The mobile messaging app will soon begin sharing with Facebook the phone numbers and analytics data for its more than one billion users.
When messaging app WhatsApp was acquired by Facebook in 2014, WhatsApp co-founder Jan Koum promised the deal wouldn't affect users' privacy.
"We don't know your birthday. We don't know your home address," Mr. Koum said to millions of WhatsApp users in a 2014 blog post. "None of that data has ever been collected and stored by WhatsApp, and we really have no plans to change that."
Welp. The app now has a billion or so users, and their data will be shared in new ways with Facebook starting 30 days from today.
It will be the first time the messaging service has connected people's accounts to the social network to share information, as Facebook tries to coordinate information across its collection of businesses. WhatsApp is changing its policy as its begins building a moneymaking business after long placing little emphasis on revenue. The company plans to allow businesses to directly contact customers through its platform, a similar strategy that is already being tested on Facebook Messenger, a separate messaging service owned by Facebook.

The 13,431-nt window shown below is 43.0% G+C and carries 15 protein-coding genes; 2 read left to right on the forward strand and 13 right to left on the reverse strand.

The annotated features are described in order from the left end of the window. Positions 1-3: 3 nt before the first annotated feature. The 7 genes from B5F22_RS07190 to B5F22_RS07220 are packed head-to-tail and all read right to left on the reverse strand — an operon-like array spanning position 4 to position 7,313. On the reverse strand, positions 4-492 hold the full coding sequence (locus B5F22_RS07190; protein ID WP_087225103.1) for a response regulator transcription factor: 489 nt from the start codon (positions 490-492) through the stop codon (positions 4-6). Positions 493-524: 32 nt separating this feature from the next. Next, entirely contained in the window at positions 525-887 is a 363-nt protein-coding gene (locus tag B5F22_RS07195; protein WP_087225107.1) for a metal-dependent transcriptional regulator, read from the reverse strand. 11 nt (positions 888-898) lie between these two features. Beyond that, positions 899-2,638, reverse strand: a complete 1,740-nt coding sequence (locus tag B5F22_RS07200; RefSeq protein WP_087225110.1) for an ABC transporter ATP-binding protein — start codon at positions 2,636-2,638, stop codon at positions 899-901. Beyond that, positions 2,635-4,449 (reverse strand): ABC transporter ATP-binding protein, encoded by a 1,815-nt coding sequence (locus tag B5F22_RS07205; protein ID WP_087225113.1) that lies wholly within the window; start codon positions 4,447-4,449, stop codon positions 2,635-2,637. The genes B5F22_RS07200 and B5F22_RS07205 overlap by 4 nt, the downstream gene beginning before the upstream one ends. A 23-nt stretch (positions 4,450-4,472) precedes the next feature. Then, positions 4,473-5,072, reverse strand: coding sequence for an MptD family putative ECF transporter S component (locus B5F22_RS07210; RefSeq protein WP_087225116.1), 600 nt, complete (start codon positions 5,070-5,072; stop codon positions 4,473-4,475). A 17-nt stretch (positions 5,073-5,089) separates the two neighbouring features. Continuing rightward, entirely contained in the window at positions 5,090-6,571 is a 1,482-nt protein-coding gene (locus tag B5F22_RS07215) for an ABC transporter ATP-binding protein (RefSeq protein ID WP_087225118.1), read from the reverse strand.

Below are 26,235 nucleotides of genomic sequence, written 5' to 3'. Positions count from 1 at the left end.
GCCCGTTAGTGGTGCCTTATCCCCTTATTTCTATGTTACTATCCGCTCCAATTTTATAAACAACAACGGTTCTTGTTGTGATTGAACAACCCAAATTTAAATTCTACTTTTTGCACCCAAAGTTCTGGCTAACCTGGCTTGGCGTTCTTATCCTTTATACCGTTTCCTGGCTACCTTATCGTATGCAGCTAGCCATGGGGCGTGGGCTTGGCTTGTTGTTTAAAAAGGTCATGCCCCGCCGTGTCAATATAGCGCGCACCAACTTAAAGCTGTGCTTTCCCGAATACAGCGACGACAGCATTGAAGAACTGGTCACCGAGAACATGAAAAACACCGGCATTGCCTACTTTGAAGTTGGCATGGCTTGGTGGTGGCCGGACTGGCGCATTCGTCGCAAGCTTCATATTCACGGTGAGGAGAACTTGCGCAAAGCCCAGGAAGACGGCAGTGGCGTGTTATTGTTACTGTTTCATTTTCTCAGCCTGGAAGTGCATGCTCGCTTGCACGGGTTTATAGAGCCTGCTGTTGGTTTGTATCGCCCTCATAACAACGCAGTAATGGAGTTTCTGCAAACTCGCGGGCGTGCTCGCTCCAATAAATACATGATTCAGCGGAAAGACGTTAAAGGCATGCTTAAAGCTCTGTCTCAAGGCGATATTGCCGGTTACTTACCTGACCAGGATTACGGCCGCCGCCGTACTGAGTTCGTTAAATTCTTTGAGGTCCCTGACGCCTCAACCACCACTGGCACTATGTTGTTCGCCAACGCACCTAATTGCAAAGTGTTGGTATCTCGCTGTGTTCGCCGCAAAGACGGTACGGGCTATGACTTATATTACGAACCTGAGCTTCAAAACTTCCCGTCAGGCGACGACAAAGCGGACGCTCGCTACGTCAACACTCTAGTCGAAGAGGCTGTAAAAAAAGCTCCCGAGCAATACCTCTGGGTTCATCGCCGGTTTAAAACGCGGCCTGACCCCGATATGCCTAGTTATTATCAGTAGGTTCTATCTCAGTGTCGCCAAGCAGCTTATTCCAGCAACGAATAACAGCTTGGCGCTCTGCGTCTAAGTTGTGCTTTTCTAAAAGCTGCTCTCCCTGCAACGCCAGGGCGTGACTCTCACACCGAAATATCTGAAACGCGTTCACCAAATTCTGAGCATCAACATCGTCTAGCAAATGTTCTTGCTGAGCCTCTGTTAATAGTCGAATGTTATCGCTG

As part of the changes, the internet messenger added, Facebook will be able to use a person's phone number to improve other Facebook-operated services, such as making new Facebook friend suggestions, or better-tailored advertising. WhatsApp said the data-sharing would also be used to fight against spam text messages across its service.
WhatsApp says it will not sell, share, or give your phone number to advertisers, nor will it or Facebook be able to read your encrypted messages. When you sign up for WhatsApp, you have to provide a phone number. At this time, you can opt out of sharing that with Facebook.